Once the stage is set, the book will defend a cosmopolitan theory of the just war by adopting a thematic strategy centred on different kinds of war, all of which are instances of contemporary conflicts: resources wars (ch. 3); civil wars (ch. 4); humanitarian wars (ch. 5); privatized wars (ch. 6). It then seeks to study the principle of non-combatant immunity in the light of the cosmopolitan principles of just cause and legitimate authority – via an ethical assessment of asymmetrical wars (ch. 8). It will not review, somewhat mechanically, the various principles for a just war, and systematically reinterpret them through cosmopolitan lenses, for two reasons. First, not all of the principles of jus ad bellum offer possibilities for distinctive cosmopolitan reinterpretations (thus, both cosmopolitan and mainstream just war theory can understand in similar ways the requirement that war be an option of last resort). Moreover, the cornerstone of jus in bello – to wit, the principle of non-combatant immunity – is already (in the orthodox, post-Westphalian tradition), cosmopolitan in spirit, since it holds that the intentional targeting of enemy non-combatants is impermissible, and thus that membership in a political community does not affect bystanders’ right not to be killed.

Accordingly, the book focuses on the two principles of the jus ad bellum on which cosmopolitanism has the most to say, namely, the requirements that the war have a just cause and that it be fought by a legitimate authority. In other words, it identifies, on cosmopolitan grounds, which and whose rights are such that their violation gives rise to a just cause for war; it also identifies, again on cosmopolitan grounds, who may go to war in defence of one’s or other parties’ rights. Thus, the different kinds of war which the book will study from an ethical point of view have been chosen partly because they provide particularly apposite examples of recent changes in warfare, but also because they raise, precisely, the issues of both just cause and legitimate authority.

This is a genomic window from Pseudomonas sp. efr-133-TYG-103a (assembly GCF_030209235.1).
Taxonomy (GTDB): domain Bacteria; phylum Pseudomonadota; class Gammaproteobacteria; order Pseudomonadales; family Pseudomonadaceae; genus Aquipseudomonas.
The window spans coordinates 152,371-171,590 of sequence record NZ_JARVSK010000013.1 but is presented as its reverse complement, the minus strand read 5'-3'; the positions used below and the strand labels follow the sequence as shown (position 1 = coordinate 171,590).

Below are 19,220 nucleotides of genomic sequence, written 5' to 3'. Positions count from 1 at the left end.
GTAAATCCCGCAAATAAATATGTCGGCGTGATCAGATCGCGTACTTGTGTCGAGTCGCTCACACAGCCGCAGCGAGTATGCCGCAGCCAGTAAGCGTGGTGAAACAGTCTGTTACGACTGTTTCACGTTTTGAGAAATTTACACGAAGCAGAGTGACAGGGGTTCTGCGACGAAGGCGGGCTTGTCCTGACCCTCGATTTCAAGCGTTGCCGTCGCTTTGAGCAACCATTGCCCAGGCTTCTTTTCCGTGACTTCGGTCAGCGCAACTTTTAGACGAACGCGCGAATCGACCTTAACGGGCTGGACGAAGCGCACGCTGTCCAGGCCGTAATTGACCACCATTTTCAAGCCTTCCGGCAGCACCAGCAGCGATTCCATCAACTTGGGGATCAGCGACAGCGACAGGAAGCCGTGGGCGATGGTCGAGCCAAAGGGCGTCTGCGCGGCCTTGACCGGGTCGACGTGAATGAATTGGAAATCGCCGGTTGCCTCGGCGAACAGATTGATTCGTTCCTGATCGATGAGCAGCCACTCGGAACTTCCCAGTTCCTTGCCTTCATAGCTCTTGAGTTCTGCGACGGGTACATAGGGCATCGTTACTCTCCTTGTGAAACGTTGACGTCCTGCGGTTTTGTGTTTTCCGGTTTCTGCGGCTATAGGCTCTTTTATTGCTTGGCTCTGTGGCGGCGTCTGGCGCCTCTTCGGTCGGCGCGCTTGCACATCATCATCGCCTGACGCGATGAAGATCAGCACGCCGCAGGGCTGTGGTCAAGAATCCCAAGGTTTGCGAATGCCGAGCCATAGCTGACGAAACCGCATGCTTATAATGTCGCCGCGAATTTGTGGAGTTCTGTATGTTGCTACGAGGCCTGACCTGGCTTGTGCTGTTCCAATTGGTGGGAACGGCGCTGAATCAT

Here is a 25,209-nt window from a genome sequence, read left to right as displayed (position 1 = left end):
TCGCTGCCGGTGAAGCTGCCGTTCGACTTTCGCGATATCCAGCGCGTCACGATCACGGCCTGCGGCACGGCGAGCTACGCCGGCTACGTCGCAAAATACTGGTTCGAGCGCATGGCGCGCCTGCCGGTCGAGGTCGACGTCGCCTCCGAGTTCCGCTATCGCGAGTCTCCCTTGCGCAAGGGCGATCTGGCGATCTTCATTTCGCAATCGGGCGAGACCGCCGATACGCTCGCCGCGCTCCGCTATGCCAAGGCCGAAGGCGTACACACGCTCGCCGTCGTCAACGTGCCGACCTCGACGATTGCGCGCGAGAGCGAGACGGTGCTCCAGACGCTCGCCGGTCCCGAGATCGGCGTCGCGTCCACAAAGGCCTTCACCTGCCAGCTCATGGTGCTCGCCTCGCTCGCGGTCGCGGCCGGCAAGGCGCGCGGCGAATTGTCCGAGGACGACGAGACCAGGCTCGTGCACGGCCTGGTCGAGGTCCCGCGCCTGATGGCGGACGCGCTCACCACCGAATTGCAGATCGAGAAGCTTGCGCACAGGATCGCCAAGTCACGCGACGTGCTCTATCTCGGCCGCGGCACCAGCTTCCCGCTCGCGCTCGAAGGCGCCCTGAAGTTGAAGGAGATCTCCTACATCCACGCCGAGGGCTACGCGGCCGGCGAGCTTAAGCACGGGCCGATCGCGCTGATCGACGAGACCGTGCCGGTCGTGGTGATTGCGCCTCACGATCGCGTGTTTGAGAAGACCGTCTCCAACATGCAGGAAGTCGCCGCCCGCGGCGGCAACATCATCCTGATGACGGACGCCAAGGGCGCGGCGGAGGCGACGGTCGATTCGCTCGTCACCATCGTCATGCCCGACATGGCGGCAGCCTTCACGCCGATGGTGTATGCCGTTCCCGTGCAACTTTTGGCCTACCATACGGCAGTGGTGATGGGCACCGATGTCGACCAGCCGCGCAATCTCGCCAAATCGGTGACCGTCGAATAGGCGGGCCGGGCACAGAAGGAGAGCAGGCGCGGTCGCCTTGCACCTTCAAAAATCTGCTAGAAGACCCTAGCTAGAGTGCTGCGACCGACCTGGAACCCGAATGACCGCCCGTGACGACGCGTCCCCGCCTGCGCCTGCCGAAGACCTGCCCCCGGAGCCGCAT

Volume 2 Cosmopolitan Peace
(in progress)
Wars do not simply start and go on: they have an end as well. A comprehensive normative account of war must attend to the question of how  to end wars, and how former belligerents may act towards one another once the war is over. The current war in Iraq has highlighted how important that question is, which renders its relative neglect in the philosophical literature on war rather puzzling. Volume 2 of the project deals with that issue, and tackles the following questions: (1) Just endings ; (2) Just military occupation; (3) just governance; (4) just entitlements; (5) just punishment. 

 Articles related to the project:

Mandatory Rescue Killings’, Journal of Political Philosophy 15 (2007): 363-84.

Cosmopolitanism, Legitimate Authority and the Just War’, International Affairs 84 (2008): 963-76.

Permissible Rescue Killings’, Proceedings of the Aristotelian Society 109 (2009): 149-64.

'Guns, Food, and Liability to Attack in War', Ethics 120  (2009) : 36-63.

'In Defence of MercenarismBritish Journal of Political Science 40 (2010): 539-59.

'Internecine War Killings', Utilitas 24 (2012): 214-36.